The Signs and Symptoms of Alcohol Use Disorder (AUD)
Alcoholism is a serious illness affecting millions of Americans. Whereas most people are able to have an occasional social drink, others find themselves trapped in a cycle of alcohol abuse that can spiral into alcohol use disorder or AUD. Alcoholism is characterized by certain behaviors such as continuing to drink despite the damage it is doing the individual’s health and wellbeing.
The physical signs and symptoms of alcoholism and intoxication are recognizable to most adults:
- Incoherent or slurred speech
- Unstable movement and clumsiness
- Sluggish reflexes
- Nausea, vomiting and abdominal pain
- Blacking out or temporarily losing consciousness
- A red complexion while consuming or shortly afterward
It is very possible for an individual to get to such a level of intoxication that it poses a serious threat to their lives. Alcohol poisoning is possible from one incident over overindulgence and can cause respiratory arrest or even death.
The Symptoms of Alcoholism and Alcohol Abuse
When individuals progressively increase the frequency and volume of alcohol they consume, it can start to create more serious symptoms of AUD. The main problem is that people develop a quick tolerance to alcohol. This leads to them drinking more and more in order to get the desired results. The more a person continues to drink, the more at risk they are of experiencing intense cravings if they continue to progress through the stages of alcoholism.
AUD is marked by a person’s complete preoccupation for obtaining and consuming alcohol. It will become apparent to those close to them that they always seem to introduce alcohol into social activities or at unusual times of the day. When someone becomes completely focused on using alcohol, they lose sight of everything that is more important in their lives. Relationships and children are neglected, work performance declines and their health shows physical signs of deterioration and yet they will continue to drink.
The warning signs a person is abusing alcohol include the following:
- They lose control of their alcohol intake once they start drinking
- Family and professional obligations are regularly neglected
- Risk-taking behaviors that have a high risk of legal or financial problems
- An increase in aggressive or explosive behavior
- Confrontation on their drinking usually results in their denial or apportioning blame elsewhere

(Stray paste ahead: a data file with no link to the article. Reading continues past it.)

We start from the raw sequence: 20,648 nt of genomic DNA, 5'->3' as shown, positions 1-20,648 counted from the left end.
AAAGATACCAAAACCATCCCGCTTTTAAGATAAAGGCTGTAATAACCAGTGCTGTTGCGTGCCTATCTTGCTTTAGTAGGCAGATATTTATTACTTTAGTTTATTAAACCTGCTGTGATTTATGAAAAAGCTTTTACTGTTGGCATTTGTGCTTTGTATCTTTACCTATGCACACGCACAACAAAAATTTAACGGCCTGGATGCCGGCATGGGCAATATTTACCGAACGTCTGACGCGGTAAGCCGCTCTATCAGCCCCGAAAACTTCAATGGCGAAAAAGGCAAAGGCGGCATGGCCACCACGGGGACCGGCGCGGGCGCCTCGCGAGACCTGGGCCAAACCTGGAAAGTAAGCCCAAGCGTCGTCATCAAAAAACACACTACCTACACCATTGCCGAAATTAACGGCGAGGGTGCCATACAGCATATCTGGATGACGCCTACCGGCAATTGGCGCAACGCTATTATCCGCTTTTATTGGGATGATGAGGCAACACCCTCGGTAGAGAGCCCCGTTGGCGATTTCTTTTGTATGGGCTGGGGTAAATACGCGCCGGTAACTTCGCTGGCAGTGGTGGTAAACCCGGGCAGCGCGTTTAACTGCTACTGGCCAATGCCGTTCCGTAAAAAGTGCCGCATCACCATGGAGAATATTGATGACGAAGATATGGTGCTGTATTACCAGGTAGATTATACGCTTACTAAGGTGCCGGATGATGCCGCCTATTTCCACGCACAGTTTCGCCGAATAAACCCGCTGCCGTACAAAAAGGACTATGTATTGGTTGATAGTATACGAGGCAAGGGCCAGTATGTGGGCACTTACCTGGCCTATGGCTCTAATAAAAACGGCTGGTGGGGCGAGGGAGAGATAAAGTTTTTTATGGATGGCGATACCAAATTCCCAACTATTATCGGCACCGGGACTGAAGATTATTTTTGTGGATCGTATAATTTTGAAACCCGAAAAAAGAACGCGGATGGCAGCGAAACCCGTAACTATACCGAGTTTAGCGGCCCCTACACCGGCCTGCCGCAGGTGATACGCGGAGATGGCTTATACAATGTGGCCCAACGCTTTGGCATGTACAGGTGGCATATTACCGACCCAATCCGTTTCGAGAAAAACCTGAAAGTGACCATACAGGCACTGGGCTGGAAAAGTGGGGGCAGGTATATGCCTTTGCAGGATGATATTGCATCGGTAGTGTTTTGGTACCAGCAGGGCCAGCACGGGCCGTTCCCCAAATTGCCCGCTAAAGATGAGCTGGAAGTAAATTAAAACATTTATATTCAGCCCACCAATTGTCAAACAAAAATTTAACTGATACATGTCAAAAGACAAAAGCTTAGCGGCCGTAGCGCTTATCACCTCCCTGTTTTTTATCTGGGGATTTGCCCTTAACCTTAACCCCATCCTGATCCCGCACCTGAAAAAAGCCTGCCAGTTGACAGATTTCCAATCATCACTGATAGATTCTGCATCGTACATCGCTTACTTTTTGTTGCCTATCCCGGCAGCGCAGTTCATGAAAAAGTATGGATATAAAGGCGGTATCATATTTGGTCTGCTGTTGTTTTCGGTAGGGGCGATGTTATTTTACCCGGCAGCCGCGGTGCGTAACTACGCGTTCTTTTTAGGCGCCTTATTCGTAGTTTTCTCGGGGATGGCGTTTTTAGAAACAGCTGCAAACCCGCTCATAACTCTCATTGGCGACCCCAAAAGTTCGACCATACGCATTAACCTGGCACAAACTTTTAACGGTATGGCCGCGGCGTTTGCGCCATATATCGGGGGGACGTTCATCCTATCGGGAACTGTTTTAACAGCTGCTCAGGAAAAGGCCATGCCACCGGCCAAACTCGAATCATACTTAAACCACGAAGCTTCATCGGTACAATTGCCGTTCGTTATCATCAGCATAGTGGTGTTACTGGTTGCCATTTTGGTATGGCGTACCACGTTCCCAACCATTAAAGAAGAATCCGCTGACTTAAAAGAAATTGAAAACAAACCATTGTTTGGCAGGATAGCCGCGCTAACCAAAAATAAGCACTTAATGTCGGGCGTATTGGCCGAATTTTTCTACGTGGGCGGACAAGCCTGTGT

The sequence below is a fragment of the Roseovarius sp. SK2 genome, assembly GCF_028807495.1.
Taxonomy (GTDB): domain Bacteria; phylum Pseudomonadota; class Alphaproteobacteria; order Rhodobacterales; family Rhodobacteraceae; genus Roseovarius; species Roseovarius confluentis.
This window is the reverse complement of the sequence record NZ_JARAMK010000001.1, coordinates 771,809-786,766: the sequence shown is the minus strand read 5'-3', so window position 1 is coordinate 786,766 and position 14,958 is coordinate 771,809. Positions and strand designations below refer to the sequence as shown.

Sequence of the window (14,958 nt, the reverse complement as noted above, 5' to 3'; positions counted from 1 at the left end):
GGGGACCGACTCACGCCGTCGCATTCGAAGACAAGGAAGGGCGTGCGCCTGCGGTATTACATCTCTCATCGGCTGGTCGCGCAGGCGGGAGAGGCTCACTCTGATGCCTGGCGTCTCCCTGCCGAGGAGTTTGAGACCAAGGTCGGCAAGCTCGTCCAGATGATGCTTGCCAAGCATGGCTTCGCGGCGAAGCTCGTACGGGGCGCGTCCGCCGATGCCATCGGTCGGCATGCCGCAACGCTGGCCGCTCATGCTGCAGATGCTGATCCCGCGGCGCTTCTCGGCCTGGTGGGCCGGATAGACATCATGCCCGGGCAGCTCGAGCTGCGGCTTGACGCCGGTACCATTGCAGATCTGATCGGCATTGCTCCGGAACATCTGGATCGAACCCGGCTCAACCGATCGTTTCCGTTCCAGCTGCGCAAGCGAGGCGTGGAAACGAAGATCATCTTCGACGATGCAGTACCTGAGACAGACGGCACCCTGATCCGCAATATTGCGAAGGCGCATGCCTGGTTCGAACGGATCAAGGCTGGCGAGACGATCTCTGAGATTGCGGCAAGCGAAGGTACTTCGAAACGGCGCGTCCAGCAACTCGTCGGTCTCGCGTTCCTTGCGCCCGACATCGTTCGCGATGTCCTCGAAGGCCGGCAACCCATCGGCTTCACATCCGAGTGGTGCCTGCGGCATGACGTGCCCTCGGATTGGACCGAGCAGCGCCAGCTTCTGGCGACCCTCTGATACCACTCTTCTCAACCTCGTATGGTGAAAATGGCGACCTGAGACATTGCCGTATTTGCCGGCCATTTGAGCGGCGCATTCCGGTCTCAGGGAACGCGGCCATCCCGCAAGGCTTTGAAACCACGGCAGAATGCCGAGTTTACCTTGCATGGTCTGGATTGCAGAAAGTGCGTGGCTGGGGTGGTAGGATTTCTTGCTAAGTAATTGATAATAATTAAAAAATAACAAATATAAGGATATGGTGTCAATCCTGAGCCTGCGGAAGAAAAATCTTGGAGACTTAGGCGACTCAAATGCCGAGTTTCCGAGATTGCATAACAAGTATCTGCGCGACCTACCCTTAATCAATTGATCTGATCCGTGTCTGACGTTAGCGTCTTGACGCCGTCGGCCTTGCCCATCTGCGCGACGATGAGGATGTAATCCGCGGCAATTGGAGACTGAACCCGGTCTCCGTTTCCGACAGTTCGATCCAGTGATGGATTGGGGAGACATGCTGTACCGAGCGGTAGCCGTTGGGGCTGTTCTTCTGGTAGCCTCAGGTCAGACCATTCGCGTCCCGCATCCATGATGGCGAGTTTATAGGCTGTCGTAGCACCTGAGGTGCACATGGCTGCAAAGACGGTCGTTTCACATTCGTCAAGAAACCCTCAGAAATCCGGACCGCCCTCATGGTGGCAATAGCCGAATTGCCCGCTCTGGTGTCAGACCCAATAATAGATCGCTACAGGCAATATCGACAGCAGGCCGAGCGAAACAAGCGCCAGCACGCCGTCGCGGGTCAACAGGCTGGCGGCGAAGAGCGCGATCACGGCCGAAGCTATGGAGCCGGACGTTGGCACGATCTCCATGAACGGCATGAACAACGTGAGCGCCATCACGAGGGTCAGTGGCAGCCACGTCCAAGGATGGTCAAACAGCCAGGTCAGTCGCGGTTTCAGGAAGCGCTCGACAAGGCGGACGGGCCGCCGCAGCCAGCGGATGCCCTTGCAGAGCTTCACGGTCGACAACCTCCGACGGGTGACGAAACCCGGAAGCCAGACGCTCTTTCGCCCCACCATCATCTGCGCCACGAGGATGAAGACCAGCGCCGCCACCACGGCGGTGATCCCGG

- Regularly suffering the physical effects of excessive drinking (hangovers, etc)
When someone has progressed from alcohol abuse to dependence and have not reached out to an AUD treatment center, they are less likely to be able to stop without specialist help. Once an alcoholic starts drinking, they no longer have control over when enough is enough. They will also have built a significant tolerance to alcohol so they may feel they are drinking less because they don’t feel as intoxicated. In fact, they have still consumed a dangerous amount.
The signs that a person has developed AUD include:
- Hangovers that last for longer than before, with more time needed to recover after using alcohol
- Increased alcohol intake due to more tolerance to its effects
- Further neglect of work or family responsibilities
- A noticeable decline in physical health which the individual has recognized
- Repeated and unsuccessful attempts to reduce alcohol intake or quit altogether
- Withdrawal symptoms emerge when not consuming alcohol
Withdrawal Symptoms of Alcoholism and AUD
The longer a person abuses alcohol, the higher at risk they are of serious medical consequences if they choose to detox on their own. There are around 15,000 alcohol abuse treatment centers across the country. These centers offer rehab and aftercare treatment programs that include supervised detox. Because some of the symptoms of alcohol withdrawal can be severe, it is always advisable to have detox specialists on hand to treat them.
A person experiencing the following withdrawal symptoms is more likely to be at the advanced stages of alcoholism:
- Uncontrollable shaking of the hands and sometimes the whole body
- Tremors, seizures, and convulsions
- Extreme sweating even if in a cold room
- Restlessness, agitation, and anxiety
- Chronic insomnia
- Hallucinations and delusions
- Delirium tremens or DTs
How Does Alcohol Affect the Body?
It is a well-known fact that alcohol is a depressant that negatively affects the central nervous system. Alcohol works in a complex way to affect several systems in the brain, particularly the GABA receptors which inhibit the activity of neurons or nerve cells.
Alcohol is metabolized by the liver and although this is the only organ capable of regenerating after damage, individuals who have consumed excessive alcohol over the long-term can damage the liver beyond repair.
AUD is a significant illness that causes more than 100,000 deaths every year in the US. It is also the leading cause of the death of children as a result of being involved in alcohol-related traffic accidents.